Some states—particularly Japan and South Korea—are looking decidedly edgy.  Nor are the markets impressed.

It’s easy to be mired in the thickets of contention and the hedges of counter-contention in the recently released Defence White Paper.  But this judgment in WP2009 is looking a tad more shaky after today’s nuclear test by North Koreaand firing of short-range missiles:

While currently unlikely, a transformation of major power relations in the Asia-Pacific region would have a profound effect on our strategic circumstances. (3.17, p28)

We currently have a belligerent weak state challenging the carefully managed status quo between major powers in North Asia.  North Korea’s actions may not quite be transformational, yet.  But it does look determined to be.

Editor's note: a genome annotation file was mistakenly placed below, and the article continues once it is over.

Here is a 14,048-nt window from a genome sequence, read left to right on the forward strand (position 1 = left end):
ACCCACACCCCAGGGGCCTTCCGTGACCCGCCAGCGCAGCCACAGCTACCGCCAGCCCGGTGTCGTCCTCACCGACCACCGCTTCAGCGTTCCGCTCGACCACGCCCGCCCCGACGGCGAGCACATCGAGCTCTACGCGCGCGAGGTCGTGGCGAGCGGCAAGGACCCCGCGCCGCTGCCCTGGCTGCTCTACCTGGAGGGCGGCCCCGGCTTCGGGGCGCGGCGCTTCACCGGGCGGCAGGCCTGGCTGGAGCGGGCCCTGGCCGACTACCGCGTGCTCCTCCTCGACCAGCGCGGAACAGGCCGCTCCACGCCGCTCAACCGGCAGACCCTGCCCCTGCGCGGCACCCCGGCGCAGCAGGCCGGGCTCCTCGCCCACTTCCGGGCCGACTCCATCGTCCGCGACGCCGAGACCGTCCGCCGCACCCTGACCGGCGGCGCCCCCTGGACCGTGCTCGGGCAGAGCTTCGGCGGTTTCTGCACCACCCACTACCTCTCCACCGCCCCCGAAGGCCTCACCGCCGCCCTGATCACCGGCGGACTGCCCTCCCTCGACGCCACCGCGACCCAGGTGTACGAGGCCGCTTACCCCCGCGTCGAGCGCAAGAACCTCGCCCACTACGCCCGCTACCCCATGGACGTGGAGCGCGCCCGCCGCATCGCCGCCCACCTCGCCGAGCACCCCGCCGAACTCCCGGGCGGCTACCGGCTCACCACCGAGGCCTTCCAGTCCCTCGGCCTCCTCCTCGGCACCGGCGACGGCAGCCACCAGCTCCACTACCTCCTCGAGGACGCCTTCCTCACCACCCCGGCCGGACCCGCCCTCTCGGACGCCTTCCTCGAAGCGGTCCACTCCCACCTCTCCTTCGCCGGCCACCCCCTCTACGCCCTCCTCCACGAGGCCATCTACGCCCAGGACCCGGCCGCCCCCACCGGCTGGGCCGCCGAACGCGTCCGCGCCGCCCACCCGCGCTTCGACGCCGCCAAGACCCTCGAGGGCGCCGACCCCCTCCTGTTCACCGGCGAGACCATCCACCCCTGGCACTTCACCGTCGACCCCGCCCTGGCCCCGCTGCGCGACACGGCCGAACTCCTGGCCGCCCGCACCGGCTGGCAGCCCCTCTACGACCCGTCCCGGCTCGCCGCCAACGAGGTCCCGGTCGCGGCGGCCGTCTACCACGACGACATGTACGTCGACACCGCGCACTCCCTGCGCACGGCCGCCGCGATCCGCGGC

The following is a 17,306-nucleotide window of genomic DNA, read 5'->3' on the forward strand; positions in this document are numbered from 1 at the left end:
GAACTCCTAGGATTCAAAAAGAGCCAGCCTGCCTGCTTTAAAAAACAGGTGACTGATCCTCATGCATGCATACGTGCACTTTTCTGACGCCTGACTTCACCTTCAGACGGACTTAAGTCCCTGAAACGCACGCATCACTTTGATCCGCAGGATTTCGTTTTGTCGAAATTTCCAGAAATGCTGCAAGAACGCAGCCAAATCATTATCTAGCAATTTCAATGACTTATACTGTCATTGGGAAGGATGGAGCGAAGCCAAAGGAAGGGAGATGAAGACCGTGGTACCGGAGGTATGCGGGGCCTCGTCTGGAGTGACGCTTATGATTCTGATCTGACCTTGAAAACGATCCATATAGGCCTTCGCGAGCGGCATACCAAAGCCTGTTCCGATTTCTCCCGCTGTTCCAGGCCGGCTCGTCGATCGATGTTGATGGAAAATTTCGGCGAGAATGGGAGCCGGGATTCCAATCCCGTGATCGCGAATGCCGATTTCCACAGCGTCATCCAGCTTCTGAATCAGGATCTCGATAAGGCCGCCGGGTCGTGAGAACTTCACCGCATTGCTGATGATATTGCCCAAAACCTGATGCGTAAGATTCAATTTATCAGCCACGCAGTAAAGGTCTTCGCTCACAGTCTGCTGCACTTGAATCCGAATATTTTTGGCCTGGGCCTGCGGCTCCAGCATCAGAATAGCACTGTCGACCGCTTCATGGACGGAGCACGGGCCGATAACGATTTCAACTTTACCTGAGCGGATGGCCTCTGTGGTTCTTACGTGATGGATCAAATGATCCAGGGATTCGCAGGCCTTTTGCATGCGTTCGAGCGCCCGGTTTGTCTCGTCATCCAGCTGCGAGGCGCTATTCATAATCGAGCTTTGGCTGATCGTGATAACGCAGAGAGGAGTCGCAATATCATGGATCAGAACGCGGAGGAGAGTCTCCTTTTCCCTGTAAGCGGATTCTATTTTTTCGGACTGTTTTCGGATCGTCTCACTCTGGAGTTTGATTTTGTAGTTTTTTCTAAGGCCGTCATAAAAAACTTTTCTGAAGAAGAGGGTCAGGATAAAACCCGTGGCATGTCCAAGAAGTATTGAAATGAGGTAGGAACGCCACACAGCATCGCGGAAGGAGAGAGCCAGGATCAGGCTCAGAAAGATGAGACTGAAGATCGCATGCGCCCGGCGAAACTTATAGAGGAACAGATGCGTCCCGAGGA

Given such ratcheting up of strategic pressure, does the government propose to revise its posture and force development plans, perhaps bringing projects forward…? 

It is unlikely that contingencies involving major power adversaries could arise in the foreseeable future without a degree of strategic warning. As discussed in Chapter 3 and in more detail in Chapter 10, in the light of such strategic warning, we might have to adjust our strategic posture and force development plans. (8.48, p65)

And strategic warning constitutes…what, if not a nuclear test in North Korea and a couple of missiles tossed across the bows of one of our allies?  

References

Defence (2009). Defending Australia in the Asia Pacific Century: Force 2030. Canberra.

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